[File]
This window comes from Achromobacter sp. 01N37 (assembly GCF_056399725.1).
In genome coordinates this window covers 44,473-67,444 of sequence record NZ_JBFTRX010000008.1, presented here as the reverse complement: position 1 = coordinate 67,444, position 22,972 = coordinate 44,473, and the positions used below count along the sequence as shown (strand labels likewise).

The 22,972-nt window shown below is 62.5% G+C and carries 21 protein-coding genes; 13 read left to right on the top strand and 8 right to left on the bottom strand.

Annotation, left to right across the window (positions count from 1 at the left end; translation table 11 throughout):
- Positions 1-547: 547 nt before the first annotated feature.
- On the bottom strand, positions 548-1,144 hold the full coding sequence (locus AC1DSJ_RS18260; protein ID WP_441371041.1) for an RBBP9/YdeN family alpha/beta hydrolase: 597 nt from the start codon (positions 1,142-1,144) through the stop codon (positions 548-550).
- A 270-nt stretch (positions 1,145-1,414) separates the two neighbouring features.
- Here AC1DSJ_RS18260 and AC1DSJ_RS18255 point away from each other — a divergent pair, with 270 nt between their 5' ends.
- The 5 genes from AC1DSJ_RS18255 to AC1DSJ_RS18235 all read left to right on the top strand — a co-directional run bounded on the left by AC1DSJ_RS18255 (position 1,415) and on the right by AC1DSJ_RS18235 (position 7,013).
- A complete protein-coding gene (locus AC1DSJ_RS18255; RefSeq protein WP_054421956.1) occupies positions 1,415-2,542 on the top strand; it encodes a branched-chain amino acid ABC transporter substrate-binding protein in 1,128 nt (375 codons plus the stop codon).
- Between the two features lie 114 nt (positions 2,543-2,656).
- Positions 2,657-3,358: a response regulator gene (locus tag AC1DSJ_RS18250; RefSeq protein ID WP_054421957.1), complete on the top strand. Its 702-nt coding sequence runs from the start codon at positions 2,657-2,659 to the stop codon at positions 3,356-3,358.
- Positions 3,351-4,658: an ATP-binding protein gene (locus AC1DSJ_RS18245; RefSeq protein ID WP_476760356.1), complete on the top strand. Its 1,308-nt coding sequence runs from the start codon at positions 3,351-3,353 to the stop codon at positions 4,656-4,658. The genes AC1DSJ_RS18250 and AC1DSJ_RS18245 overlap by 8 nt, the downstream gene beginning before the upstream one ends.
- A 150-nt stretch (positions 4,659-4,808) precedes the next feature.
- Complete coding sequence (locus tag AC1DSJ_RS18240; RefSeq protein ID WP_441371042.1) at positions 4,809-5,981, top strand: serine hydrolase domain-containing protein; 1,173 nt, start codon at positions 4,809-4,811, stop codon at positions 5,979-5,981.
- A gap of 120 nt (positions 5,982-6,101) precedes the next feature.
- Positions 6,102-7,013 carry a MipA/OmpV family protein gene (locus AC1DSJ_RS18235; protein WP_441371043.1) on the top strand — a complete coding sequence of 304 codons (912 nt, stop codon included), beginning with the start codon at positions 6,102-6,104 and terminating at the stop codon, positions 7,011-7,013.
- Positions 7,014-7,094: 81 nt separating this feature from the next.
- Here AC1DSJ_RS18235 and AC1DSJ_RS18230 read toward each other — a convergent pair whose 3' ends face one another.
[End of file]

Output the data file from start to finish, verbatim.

This window comes from Achromobacter sp. 01N37 (assembly GCF_056399725.1).
In genome coordinates this window covers 44,473-67,444 of sequence record NZ_JBFTRX010000008.1, presented here as the reverse complement: position 1 = coordinate 67,444, position 22,972 = coordinate 44,473, and the positions used below count along the sequence as shown (strand labels likewise).

The 22,972-nt window shown below is 62.5% G+C and carries 21 protein-coding genes; 13 read left to right on the top strand and 8 right to left on the bottom strand.

Annotation, left to right across the window (positions count from 1 at the left end; translation table 11 throughout):
- Positions 1-547: 547 nt before the first annotated feature.
- On the bottom strand, positions 548-1,144 hold the full coding sequence (locus AC1DSJ_RS18260; protein ID WP_441371041.1) for an RBBP9/YdeN family alpha/beta hydrolase: 597 nt from the start codon (positions 1,142-1,144) through the stop codon (positions 548-550).
- A 270-nt stretch (positions 1,145-1,414) separates the two neighbouring features.
- Here AC1DSJ_RS18260 and AC1DSJ_RS18255 point away from each other — a divergent pair, with 270 nt between their 5' ends.
- The 5 genes from AC1DSJ_RS18255 to AC1DSJ_RS18235 all read left to right on the top strand — a co-directional run bounded on the left by AC1DSJ_RS18255 (position 1,415) and on the right by AC1DSJ_RS18235 (position 7,013).
- A complete protein-coding gene (locus AC1DSJ_RS18255; RefSeq protein WP_054421956.1) occupies positions 1,415-2,542 on the top strand; it encodes a branched-chain amino acid ABC transporter substrate-binding protein in 1,128 nt (375 codons plus the stop codon).
- Between the two features lie 114 nt (positions 2,543-2,656).
- Positions 2,657-3,358: a response regulator gene (locus tag AC1DSJ_RS18250; RefSeq protein ID WP_054421957.1), complete on the top strand. Its 702-nt coding sequence runs from the start codon at positions 2,657-2,659 to the stop codon at positions 3,356-3,358.
- Positions 3,351-4,658: an ATP-binding protein gene (locus AC1DSJ_RS18245; RefSeq protein ID WP_476760356.1), complete on the top strand. Its 1,308-nt coding sequence runs from the start codon at positions 3,351-3,353 to the stop codon at positions 4,656-4,658. The genes AC1DSJ_RS18250 and AC1DSJ_RS18245 overlap by 8 nt, the downstream gene beginning before the upstream one ends.
- A 150-nt stretch (positions 4,659-4,808) precedes the next feature.
- Complete coding sequence (locus tag AC1DSJ_RS18240; RefSeq protein ID WP_441371042.1) at positions 4,809-5,981, top strand: serine hydrolase domain-containing protein; 1,173 nt, start codon at positions 4,809-4,811, stop codon at positions 5,979-5,981.
- A gap of 120 nt (positions 5,982-6,101) precedes the next feature.
- Positions 6,102-7,013 carry a MipA/OmpV family protein gene (locus AC1DSJ_RS18235; protein WP_441371043.1) on the top strand — a complete coding sequence of 304 codons (912 nt, stop codon included), beginning with the start codon at positions 6,102-6,104 and terminating at the stop codon, positions 7,011-7,013.
- Positions 7,014-7,094: 81 nt separating this feature from the next.
- Here AC1DSJ_RS18235 and AC1DSJ_RS18230 read toward each other — a convergent pair whose 3' ends face one another.